Robert Downey Jr. reprises his role as Tony Stark in the film, and while it’s always fantastic to see him on screen and struggle to discern if he’s actually even acting in the role, there’s something off about his place in this film. The pseudo-father figure role he plays is smart, and his part in the narrative of the film makes complete sense, but it’s the one aspect in Homecoming that feels a bit rushed. It’s the only area of the film that gives any indication that lots of things were thrown around behind the scenes the minute Marvel acquired the Spider-Man rights from Sony. It feels as if the writers simply needed a way of introducing Peter to the MCU, and arbitrarily decided on having Iron Man do it.
In many ways, Spider-Man: Homecoming plays as a coming of age film. It follows a well-known narrative: a teenager tired of everyone treating him like a child gets over-ambitious and causes a major problem, but he soon learns from his mistakes and matures and grows in the end. The film is aware and intentional in this aspect, and it’s nostalgic simply in the way that it’s structured. Spider-Man has grown and learned plenty of times before, but it feels different and better this time around.
Spider-Man’s popularity is at such an interesting point at the beginning of this film. Superheroes have been on the scene in this world for almost a decade now, and Spider-Man isn’t anything incredible. It’s smart and alert of the writers to recognize this fact and introduce him in the way that they do. Citizens know his name, but they may half-jokingly ask him to do a flip. He helps keep the neighborhood safe, but sometimes only receives a churro as a reward. Sometimes Spider-Man falls flat on his face. He’s learning, but he’s not inept. It’s one of the most original and best parts of the film. It’s a stage in which most superheroes are never seen. It’s a post-origin, pre-hero story, and it’s immensely fun to watch.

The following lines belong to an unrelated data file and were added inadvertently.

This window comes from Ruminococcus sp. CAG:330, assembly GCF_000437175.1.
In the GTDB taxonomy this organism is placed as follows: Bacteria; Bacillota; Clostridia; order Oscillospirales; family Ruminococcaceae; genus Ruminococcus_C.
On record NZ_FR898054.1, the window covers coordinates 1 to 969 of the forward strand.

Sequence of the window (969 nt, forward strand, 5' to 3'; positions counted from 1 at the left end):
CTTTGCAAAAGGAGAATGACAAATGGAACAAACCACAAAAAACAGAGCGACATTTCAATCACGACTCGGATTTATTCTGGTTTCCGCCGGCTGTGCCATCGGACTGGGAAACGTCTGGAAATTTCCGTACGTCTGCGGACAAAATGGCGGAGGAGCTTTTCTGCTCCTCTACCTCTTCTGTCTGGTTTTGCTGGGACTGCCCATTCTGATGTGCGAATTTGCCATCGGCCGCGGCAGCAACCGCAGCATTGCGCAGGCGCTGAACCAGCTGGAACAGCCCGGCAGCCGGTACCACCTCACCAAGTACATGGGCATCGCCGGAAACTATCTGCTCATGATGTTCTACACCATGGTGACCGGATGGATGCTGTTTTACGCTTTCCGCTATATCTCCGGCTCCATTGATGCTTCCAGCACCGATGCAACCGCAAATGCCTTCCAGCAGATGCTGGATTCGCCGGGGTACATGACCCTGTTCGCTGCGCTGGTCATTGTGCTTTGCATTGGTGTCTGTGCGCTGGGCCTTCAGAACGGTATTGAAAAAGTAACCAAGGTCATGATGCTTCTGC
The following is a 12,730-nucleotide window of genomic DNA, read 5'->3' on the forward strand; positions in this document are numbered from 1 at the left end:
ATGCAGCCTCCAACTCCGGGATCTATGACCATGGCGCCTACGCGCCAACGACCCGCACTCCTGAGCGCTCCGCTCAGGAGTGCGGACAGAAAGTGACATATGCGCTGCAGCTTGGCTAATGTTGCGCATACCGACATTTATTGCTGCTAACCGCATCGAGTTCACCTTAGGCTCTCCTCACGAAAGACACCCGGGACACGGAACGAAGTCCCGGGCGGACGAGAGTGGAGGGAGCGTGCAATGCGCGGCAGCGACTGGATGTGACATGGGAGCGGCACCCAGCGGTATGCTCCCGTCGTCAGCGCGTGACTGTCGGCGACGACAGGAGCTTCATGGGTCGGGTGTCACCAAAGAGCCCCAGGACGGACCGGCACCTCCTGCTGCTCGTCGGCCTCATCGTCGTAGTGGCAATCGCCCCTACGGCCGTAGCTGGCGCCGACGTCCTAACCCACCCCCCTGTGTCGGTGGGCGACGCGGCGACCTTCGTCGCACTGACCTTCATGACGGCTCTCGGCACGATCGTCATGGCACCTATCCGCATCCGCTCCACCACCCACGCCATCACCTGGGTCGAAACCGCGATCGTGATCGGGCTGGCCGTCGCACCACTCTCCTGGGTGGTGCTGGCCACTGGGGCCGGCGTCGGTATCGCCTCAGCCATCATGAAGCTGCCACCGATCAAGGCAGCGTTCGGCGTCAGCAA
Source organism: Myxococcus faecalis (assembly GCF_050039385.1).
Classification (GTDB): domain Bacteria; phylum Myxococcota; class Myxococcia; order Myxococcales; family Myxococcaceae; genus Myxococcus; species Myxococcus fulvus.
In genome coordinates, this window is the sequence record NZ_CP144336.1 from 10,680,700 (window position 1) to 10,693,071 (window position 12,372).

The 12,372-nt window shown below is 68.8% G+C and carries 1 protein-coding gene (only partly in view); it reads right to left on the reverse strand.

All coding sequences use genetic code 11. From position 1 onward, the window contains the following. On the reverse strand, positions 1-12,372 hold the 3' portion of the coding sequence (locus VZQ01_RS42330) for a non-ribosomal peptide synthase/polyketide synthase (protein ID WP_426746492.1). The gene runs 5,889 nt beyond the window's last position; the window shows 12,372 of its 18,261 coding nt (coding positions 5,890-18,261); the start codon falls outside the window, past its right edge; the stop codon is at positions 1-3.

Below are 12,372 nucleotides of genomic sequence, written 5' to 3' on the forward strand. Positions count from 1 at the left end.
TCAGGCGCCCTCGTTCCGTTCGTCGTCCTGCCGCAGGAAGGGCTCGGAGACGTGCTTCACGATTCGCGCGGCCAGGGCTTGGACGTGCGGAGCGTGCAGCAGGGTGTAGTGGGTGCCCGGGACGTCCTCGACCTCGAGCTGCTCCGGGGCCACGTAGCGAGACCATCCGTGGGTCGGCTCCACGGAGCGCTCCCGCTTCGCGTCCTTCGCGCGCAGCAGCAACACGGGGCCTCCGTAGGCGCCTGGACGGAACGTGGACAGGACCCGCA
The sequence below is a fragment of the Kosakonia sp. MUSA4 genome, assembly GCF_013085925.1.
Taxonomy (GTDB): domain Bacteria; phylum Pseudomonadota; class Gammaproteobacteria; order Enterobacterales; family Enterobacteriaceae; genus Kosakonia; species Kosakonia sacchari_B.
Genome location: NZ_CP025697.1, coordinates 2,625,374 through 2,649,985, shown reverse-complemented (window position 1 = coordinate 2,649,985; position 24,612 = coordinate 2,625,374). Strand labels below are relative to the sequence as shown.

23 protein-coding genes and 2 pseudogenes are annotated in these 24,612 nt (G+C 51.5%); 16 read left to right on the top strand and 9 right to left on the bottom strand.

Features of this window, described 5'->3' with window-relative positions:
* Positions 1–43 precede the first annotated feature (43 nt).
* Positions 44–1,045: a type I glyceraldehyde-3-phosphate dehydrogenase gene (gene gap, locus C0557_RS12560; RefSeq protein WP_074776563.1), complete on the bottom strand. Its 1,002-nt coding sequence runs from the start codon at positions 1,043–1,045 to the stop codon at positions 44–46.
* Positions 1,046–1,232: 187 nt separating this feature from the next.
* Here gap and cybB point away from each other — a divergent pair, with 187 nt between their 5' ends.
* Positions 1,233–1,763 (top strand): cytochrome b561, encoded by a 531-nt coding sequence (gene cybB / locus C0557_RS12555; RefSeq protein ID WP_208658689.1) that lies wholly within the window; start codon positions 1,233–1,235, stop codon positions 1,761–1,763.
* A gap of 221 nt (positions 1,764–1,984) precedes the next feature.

The film is funny as well, with plenty of genuine, laugh-out-loud moments. It has a number of the witty one-liners that the Spider-Man character and Marvel movies are known for, but there’s plenty of comedy beyond that. One running gag in particular is somehow completely absurd while simultaneously making perfect sense. The supporting cast has its fair share of comedians as well, which adds yet another layer of humor. A number of good laughs also come from Spider-Man still learning and regularly failing at understanding how to use his suit or be a hero.
Spider-Man: Homecoming has a lot of heart. Its flaws are minimal and they don’t detract from what is an exciting, well-made Spider-Man movie. From the opening credits to the extra scenes at the end, it just feels like Spider-Man, and Marvel has done a great job bringing the character back into the fold. But one of the most exciting things about the film is where the story can go next. The characters and actors are young, and there’s a lot of Spiderman stories left to be told. With a number of Marvel’s stars potentially leaving the fold within the next few years as contracts expire, it’s encouraging to see the company has a fairly good hold on bringing in exciting new talent. When Spider-Man returns, hopefully it will be just as spectacular